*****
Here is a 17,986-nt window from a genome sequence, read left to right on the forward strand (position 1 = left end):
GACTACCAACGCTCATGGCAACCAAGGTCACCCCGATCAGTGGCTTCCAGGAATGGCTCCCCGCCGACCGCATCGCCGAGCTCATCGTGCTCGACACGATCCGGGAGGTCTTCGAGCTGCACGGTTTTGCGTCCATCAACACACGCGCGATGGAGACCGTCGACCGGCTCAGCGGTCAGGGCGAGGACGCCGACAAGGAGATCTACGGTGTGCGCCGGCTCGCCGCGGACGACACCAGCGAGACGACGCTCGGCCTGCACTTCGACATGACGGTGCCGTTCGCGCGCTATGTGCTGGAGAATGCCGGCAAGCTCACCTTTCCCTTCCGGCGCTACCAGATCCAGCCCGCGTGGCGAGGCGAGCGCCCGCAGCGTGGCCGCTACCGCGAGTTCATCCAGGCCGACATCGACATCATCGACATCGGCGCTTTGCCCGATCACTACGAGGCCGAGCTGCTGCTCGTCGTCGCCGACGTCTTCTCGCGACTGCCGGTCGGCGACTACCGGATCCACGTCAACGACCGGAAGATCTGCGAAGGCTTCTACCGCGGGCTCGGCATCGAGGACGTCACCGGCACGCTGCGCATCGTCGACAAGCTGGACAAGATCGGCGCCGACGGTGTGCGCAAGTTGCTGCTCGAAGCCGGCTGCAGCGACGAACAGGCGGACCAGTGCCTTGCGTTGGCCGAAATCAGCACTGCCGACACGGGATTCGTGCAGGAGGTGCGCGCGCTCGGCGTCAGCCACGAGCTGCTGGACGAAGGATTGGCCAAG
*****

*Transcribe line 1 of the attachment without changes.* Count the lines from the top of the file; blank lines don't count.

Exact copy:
Here is a 17,986-nt window from a genome sequence, read left to right on the forward strand (position 1 = left end):